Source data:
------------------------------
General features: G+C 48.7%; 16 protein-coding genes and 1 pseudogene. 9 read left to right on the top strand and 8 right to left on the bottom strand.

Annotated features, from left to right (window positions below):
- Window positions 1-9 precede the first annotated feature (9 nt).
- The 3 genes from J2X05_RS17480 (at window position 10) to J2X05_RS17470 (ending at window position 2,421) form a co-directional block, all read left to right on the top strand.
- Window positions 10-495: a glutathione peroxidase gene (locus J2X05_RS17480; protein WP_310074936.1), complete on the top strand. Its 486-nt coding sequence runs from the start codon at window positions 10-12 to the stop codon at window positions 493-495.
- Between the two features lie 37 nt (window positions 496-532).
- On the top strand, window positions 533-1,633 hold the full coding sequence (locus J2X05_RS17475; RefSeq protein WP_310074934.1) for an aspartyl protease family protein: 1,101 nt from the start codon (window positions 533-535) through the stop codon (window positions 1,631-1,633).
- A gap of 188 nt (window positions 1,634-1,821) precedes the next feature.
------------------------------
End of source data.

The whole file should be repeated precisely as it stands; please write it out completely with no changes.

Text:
General features: G+C 48.7%; 16 protein-coding genes and 1 pseudogene. 9 read left to right on the top strand and 8 right to left on the bottom strand.

Annotated features, from left to right (window positions below):
- Window positions 1-9 precede the first annotated feature (9 nt).
- The 3 genes from J2X05_RS17480 (at window position 10) to J2X05_RS17470 (ending at window position 2,421) form a co-directional block, all read left to right on the top strand.
- Window positions 10-495: a glutathione peroxidase gene (locus J2X05_RS17480; protein WP_310074936.1), complete on the top strand. Its 486-nt coding sequence runs from the start codon at window positions 10-12 to the stop codon at window positions 493-495.
- Between the two features lie 37 nt (window positions 496-532).
- On the top strand, window positions 533-1,633 hold the full coding sequence (locus J2X05_RS17475; RefSeq protein WP_310074934.1) for an aspartyl protease family protein: 1,101 nt from the start codon (window positions 533-535) through the stop codon (window positions 1,631-1,633).
- A gap of 188 nt (window positions 1,634-1,821) precedes the next feature.